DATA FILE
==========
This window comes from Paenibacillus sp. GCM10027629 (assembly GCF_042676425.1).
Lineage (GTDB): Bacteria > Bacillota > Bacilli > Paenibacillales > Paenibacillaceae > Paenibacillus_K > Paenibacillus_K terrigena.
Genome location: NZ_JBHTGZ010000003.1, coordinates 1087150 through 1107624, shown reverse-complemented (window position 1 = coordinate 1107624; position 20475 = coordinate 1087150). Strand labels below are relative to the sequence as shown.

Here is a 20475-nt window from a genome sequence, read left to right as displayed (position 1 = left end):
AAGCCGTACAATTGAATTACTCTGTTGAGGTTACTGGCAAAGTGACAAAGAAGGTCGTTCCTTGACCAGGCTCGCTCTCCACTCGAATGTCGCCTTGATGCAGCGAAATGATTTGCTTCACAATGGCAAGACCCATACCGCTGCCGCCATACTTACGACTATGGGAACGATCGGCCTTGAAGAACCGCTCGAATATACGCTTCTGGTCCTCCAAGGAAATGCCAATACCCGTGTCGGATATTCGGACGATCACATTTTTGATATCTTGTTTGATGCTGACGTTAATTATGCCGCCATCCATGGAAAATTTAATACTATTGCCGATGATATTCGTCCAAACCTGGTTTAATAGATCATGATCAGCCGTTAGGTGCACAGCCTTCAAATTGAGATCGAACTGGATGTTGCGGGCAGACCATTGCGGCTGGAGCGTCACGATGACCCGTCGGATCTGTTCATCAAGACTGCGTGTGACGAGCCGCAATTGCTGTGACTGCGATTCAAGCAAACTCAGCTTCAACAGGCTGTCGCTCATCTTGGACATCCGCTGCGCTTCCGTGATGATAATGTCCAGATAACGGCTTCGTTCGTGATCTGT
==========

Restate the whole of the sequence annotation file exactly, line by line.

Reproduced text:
This window comes from Paenibacillus sp. GCM10027629 (assembly GCF_042676425.1).
Lineage (GTDB): Bacteria > Bacillota > Bacilli > Paenibacillales > Paenibacillaceae > Paenibacillus_K > Paenibacillus_K terrigena.
Genome location: NZ_JBHTGZ010000003.1, coordinates 1087150 through 1107624, shown reverse-complemented (window position 1 = coordinate 1107624; position 20475 = coordinate 1087150). Strand labels below are relative to the sequence as shown.

Here is a 20475-nt window from a genome sequence, read left to right as displayed (position 1 = left end):
AAGCCGTACAATTGAATTACTCTGTTGAGGTTACTGGCAAAGTGACAAAGAAGGTCGTTCCTTGACCAGGCTCGCTCTCCACTCGAATGTCGCCTTGATGCAGCGAAATGATTTGCTTCACAATGGCAAGACCCATACCGCTGCCGCCATACTTACGACTATGGGAACGATCGGCCTTGAAGAACCGCTCGAATATACGCTTCTGGTCCTCCAAGGAAATGCCAATACCCGTGTCGGATATTCGGACGATCACATTTTTGATATCTTGTTTGATGCTGACGTTAATTATGCCGCCATCCATGGAAAATTTAATACTATTGCCGATGATATTCGTCCAAACCTGGTTTAATAGATCATGATCAGCCGTTAGGTGCACAGCCTTCAAATTGAGATCGAACTGGATGTTGCGGGCAGACCATTGCGGCTGGAGCGTCACGATGACCCGTCGGATCTGTTCATCAAGACTGCGTGTGACGAGCCGCAATTGCTGTGACTGCGATTCAAGCAAACTCAGCTTCAACAGGCTGTCGCTCATCTTGGACATCCGCTGCGCTTCCGTGATGATAATGTCCAGATAACGGCTTCGTTCGTGATCTGT